A technique used to identify changes in composition beneath the surface of the paint layers and to understand the physical structure of a panel or canvas.
X-rays were taken at the National Gallery before treatment by John Hargreaves in 1979 (see x-ray mosaic 01).
The x-ray shows the damage along the panel joins, particularly on the left-hand join. The large split that was treated in 1979 is also evident as well as the numerous wood supports on the reverse which were later removed. Extensive craquelure and damage in the paint layers is also clear - the lightest passages of the painting appear to be the worst affected, in particular the ermine trim of the robes and the sitter's face. In the ermine trim, just underneath the orb, there are unusual scratches which appear to have happened before the paint had dried, these look accidental and do not form part of the painting technique but it is unclear what caused them. The background has a different craquelure from the rest of the painting. It has extensive cracking in a regular square formation but with rounded edges of a soft, crumbly appearance. In the 1979 report by John Hargreaves it was noted the painting had been 'rubbed', notably in the background.
There is little evidence of brushwork which relates to a priming layer, which would further support the idea that the priming layer on top of the chalk ground was thinly applied (see Surface examination and Paint sampling).
The painting style is quite simple - the face is the one area which has been quite worked up with brushstrokes modelling the features. Slight texturing of the fur is more evident in the x-ray. The small areas of impasto on the jewels, cord and fabric stand out very well in x-ray due to the lead-containing pigment. These highlights also confirm that the position of the cord holding the cape at the neck , which appears extensively restored, is correct. The highlights in the hair do not stand out as clearly in x-ray which would indicate they are not made with lead-containing pigments.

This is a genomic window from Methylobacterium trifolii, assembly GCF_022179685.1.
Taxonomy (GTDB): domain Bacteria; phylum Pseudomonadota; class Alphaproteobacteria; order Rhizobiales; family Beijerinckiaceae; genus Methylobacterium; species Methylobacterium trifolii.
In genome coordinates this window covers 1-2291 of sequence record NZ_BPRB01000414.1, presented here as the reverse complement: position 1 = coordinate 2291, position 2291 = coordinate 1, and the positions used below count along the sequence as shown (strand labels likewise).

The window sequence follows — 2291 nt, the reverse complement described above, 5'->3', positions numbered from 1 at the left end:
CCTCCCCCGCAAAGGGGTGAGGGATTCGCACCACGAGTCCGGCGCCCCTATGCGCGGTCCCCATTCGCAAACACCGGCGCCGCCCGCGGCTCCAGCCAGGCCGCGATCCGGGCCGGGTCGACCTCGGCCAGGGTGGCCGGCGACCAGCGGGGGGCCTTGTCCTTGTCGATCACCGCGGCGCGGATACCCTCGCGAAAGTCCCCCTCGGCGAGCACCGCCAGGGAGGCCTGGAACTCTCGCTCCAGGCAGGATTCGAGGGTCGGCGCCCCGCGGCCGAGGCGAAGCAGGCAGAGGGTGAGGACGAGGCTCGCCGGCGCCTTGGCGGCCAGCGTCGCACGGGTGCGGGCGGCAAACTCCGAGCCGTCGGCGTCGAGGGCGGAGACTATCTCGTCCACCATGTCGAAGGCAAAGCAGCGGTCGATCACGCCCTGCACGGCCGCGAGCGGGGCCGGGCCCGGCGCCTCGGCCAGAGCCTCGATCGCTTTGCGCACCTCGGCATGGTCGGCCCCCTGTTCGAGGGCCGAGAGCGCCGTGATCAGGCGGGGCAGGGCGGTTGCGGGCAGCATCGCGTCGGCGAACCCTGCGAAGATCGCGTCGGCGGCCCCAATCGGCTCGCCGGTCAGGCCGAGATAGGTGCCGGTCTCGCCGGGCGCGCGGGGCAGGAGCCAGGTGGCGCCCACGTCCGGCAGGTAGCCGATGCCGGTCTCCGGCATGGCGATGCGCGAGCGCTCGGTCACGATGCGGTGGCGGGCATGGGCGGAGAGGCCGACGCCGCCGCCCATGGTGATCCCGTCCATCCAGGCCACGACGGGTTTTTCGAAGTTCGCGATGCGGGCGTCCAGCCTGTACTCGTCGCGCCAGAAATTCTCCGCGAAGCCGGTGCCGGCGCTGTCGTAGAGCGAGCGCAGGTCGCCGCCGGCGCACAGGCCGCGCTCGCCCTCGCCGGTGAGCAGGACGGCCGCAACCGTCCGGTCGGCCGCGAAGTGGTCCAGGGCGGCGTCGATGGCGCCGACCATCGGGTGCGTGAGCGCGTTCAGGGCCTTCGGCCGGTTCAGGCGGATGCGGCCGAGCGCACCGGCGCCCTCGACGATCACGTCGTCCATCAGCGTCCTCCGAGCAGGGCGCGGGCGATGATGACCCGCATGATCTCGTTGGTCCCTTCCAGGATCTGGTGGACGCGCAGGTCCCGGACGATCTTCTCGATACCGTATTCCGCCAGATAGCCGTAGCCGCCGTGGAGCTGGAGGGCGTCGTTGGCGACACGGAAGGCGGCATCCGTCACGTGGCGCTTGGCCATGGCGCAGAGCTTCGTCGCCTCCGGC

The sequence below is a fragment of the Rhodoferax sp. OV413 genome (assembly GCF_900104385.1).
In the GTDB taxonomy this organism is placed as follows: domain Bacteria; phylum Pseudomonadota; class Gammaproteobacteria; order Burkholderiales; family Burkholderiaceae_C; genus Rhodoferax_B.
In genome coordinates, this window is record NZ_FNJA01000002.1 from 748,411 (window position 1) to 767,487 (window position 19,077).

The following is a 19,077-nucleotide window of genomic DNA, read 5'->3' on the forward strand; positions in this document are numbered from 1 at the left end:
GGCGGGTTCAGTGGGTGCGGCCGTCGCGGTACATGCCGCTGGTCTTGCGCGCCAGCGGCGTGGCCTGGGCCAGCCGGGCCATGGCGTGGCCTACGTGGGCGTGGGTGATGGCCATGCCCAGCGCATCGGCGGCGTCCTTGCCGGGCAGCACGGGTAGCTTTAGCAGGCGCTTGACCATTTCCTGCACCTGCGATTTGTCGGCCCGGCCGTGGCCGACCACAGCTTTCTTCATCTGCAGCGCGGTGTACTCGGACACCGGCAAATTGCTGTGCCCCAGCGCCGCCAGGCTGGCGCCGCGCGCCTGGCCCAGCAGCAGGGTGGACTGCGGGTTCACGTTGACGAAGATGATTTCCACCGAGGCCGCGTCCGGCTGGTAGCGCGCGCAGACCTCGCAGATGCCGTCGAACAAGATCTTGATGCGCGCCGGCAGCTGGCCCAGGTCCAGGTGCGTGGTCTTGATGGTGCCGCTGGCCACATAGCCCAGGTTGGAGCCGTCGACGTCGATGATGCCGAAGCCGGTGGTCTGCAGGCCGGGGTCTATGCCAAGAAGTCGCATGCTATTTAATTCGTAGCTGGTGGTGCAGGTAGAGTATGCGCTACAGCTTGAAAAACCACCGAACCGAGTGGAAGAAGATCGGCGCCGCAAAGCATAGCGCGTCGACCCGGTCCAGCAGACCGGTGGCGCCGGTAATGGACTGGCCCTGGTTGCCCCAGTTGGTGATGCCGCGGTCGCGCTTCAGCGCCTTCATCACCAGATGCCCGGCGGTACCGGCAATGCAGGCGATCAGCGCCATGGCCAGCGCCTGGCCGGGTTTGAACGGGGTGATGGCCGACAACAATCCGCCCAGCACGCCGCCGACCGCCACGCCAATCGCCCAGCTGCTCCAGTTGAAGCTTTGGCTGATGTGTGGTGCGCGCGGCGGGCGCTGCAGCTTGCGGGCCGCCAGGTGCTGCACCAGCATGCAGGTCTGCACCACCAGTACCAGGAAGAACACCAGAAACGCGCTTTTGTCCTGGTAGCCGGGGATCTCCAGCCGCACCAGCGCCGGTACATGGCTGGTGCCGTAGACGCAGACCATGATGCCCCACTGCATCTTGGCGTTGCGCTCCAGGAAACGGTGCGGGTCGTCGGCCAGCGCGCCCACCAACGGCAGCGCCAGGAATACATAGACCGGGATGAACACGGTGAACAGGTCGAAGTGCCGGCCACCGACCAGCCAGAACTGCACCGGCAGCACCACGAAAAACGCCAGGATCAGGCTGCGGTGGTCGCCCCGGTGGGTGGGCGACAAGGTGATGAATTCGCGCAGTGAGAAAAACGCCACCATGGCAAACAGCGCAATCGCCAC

Changes in composition/pentimenti
The fur collar on the cape was originally painted slightly longer than it now appears.
A technique used to observe the layers beneath the paint surface which can reveal underdrawing and changes to the initial design.
There is very little underdrawing evident in infrared reflectography. There are some marks around the hands, especially the hand on the right (see IRR mosaic 02), but they are heavily outlined in paint so it is difficult to tell what is underneath.
There is no underdrawing evident in the face. Infrared reflectography does show a possible change in composition. The iris of the eye on the left could have originally been painted in lower than it now appears (see IRR detail 01).
Investigation into microscopic pigment samples or samples of other media in order to help with dating, to reveal the order of the paint layers and help to understand the painting techniques used.
Paint samples were taken to analyse the pigments and layer structure of the painting in March 2009.
Microscopic samples of many of the pigments were set as dispersions. Paint samples confirm the extensive use of azurite across the painting and also show that the azurite was of a very high quality, as are the exceptionally bright and large particles of orange earth pigments used in the mordant for the gilding.
The ground layer contains natural chalk. Above this a thin priming layer has been applied containing lead white, with a little red lead and plant black, creating a grey tone across the panel (see sample 4). In the cross-section from sample 10 the mordant appears to have been applied over the chalk ground and there does not appear to be any priming. It seems unlikely that there is no priming in this sample. A thin line with black particles can be seen between the chalk ground and the mordant which might be part of the priming layer.
Beneath the extensive gilding for the cloth of gold is an orange/yellow mordant layer containing bright orange earth pigments. This appears to lie directly on the chalk ground. In sample 5 the mordant layer can clearly be seen with thin gold leaf lying over it. Remnants of green on top of the gold could be seen under the microscope but the sampling could not confirm whether this might have been a more extensive copper based green glaze. Sample 10 shows a layer of grey paint on top of the gilding with a thick translucent layer above, the layers are separated by a thin translucent interlayer. The upper translucent layer appears greenish and is possibly pigmented; this layer does not fluoresce in ultra violet light as a resin/varnish would. It is unclear what function these remnants of paint would have played in the finished composition. The lead-tin yellow highlights, used extensively across the costume, were the final details to be applied, as can be seen in sample 5 where a highlight lies above the background paint. Sample 2 was taken from a loss in the gold chain which appeared to contain a green particle; in cross-section it was clear that the green particle was in fact azurite.